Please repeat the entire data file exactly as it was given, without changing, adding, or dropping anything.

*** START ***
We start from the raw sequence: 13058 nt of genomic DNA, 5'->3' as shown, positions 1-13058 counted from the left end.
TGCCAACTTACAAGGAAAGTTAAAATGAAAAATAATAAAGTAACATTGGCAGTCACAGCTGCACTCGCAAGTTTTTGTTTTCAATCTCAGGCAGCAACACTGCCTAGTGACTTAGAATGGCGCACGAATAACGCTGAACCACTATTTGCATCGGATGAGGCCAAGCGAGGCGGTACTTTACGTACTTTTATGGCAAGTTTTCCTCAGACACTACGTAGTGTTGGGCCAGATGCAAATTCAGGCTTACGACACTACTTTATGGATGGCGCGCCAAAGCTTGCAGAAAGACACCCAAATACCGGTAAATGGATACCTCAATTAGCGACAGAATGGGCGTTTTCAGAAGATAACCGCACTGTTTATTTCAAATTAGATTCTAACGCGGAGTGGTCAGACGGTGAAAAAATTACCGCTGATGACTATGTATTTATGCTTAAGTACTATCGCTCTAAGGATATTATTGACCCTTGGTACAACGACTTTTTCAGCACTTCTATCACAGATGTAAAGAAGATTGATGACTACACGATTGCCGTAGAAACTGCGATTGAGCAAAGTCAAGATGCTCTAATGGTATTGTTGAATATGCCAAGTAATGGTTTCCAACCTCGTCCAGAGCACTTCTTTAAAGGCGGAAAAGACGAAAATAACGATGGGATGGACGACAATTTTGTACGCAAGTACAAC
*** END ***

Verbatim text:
We start from the raw sequence: 13058 nt of genomic DNA, 5'->3' as shown, positions 1-13058 counted from the left end.
TGCCAACTTACAAGGAAAGTTAAAATGAAAAATAATAAAGTAACATTGGCAGTCACAGCTGCACTCGCAAGTTTTTGTTTTCAATCTCAGGCAGCAACACTGCCTAGTGACTTAGAATGGCGCACGAATAACGCTGAACCACTATTTGCATCGGATGAGGCCAAGCGAGGCGGTACTTTACGTACTTTTATGGCAAGTTTTCCTCAGACACTACGTAGTGTTGGGCCAGATGCAAATTCAGGCTTACGACACTACTTTATGGATGGCGCGCCAAAGCTTGCAGAAAGACACCCAAATACCGGTAAATGGATACCTCAATTAGCGACAGAATGGGCGTTTTCAGAAGATAACCGCACTGTTTATTTCAAATTAGATTCTAACGCGGAGTGGTCAGACGGTGAAAAAATTACCGCTGATGACTATGTATTTATGCTTAAGTACTATCGCTCTAAGGATATTATTGACCCTTGGTACAACGACTTTTTCAGCACTTCTATCACAGATGTAAAGAAGATTGATGACTACACGATTGCCGTAGAAACTGCGATTGAGCAAAGTCAAGATGCTCTAATGGTATTGTTGAATATGCCAAGTAATGGTTTCCAACCTCGTCCAGAGCACTTCTTTAAAGGCGGAAAAGACGAAAATAACGATGGGATGGACGACAATTTTGTACGCAAGTACAAC